Jan Brewer was right. Most illegal immigrants were carrying drugs

In 2010, then Arizona Governor Jan Brewer took some heat for saying that a majority of illegals were drug mules.  

In fact, the numbers bear her out.  We can impute the number of drug carriers through the volumes of drugs seized by Border Patrol and estimated seizure rates; as well as the number of illegal border crossers arrested and assumed apprehension rates.  In 2010, for example, Border Patrol arrested 450,000 crossers representing 1.1 million crossing attempts for the year.  

In addition, Border Patrol seized 3.4 million lbs of drugs, virtually all marijuana.  We estimate interdiction rates at 14% (12-15% range), implying smugglers tried to bring in an astounding 23 - 29 million pounds of drugs over the border away from official points of entry in 2010.

Smuggler Percent.png

The standard backpack for drug smugglers is estimated at 40 lbs, thus 23 - 29 million pounds translates into roughly 1,700 - 2,200 smuggling trips per day.  Projected onto 1.1 m crossers implies that 51-64% of all crossers carried drugs in 2010. Thus, our mean estimates suggests that more than half of illegal border crossers smuggled drugs in 2010, just as Jan Brewer claimed.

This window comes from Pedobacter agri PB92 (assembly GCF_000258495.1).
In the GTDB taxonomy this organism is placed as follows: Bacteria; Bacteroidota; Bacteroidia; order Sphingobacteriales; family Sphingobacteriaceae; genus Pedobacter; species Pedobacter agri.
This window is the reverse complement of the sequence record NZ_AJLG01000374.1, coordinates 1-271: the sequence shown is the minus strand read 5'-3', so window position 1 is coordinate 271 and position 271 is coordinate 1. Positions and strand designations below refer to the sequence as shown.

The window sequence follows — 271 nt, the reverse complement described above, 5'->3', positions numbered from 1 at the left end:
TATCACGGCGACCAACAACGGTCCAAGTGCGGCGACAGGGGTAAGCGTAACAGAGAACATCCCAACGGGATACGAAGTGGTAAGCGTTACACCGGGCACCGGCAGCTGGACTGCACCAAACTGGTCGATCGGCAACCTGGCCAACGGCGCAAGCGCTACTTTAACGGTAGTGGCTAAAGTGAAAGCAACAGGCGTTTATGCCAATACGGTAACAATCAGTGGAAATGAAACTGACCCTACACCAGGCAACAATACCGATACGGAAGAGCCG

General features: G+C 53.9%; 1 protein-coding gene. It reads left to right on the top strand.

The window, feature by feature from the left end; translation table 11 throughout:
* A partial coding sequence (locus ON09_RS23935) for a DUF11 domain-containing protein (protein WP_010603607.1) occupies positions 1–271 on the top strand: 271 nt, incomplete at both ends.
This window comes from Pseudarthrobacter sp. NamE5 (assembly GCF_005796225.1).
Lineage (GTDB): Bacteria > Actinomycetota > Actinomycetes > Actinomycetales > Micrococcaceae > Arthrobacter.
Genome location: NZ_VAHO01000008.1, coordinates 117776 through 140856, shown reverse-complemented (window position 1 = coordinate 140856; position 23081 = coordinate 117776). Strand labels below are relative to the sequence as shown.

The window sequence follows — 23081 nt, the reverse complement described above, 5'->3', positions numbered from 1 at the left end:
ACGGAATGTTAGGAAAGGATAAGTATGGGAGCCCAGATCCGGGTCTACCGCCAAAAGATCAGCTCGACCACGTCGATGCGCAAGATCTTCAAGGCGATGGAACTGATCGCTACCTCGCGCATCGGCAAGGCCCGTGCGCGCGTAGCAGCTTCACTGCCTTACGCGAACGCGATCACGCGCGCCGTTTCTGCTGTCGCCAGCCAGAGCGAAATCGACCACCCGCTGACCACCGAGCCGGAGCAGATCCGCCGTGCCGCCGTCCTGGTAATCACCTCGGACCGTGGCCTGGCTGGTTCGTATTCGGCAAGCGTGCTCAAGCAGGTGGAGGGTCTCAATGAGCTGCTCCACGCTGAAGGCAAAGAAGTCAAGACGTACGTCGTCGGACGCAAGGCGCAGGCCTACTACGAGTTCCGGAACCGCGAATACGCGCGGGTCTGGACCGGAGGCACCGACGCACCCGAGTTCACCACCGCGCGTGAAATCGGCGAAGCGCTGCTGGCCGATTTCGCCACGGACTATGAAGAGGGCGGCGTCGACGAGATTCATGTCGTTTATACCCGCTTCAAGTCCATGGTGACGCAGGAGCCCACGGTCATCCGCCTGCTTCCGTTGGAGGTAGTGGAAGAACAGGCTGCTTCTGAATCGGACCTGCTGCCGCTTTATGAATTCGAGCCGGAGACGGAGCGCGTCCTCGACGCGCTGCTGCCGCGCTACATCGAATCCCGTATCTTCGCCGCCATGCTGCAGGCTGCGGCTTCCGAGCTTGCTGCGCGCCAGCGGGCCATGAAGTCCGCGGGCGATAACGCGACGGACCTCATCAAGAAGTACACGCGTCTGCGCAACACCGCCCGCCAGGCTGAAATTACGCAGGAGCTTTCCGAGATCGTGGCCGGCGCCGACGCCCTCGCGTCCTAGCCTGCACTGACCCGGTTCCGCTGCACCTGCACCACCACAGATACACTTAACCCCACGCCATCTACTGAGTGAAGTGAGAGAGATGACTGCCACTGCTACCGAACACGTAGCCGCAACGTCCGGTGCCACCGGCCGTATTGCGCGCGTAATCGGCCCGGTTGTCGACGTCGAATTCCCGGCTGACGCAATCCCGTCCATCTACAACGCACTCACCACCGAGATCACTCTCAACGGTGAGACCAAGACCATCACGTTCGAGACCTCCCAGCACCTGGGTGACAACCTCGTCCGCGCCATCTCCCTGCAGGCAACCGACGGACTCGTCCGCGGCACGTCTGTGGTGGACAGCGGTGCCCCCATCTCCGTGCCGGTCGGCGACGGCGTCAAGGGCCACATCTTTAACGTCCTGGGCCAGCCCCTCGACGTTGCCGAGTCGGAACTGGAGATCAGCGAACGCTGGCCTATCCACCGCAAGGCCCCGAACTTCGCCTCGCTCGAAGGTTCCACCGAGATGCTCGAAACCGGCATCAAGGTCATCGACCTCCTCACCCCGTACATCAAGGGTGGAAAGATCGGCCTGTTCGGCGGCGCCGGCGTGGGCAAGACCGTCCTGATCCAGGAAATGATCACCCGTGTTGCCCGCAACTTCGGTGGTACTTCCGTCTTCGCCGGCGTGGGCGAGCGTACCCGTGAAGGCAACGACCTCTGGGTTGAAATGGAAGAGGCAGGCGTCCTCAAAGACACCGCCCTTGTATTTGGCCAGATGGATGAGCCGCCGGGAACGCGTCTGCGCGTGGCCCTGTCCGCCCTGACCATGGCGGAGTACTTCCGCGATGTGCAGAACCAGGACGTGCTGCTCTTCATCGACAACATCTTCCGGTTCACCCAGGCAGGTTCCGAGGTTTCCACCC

As I have noted earlier, drug volumes seized by Border Patrol have been collapsing due to marijuana legalization in the US and, just recently, Canada.  Expected 2018 seizures of marijuana are forecast down 86% from 2009 levels, which would translate into 200-250 smuggling trips per day in 2018.  I'd note that these numbers do not entirely line up with anecdotal data from rancher Jim Chilton, with whom I had the pleasure of speaking last week.  Jim runs a 55,000 acre ranch of which 15 miles constitutes the border with Mexico.  Most of the crossers coming over his property appear to be carrying backpacks presumed to be filled with drugs.  If so, seizure rates may be substantially lower than believed in our analysis (and smuggling rates correspondingly higher).   

I would also add that drug mules are a combination of professionals -- who will make return trips -- and economic migrants, who carry drugs opportunistically one-time to pay their coyote fees.  By definition, the share of economic migrants carrying drugs will be lower than the total percentage of smugglers in all crossers. Notwithstanding, our current estimates still suggest that more than half of economic migrants carried drugs in 2010, falling to about 10% in 2018.

In any event, the marijuana smuggling business across the border is likely doomed and should fall to very low levels by the early to mid-2020s.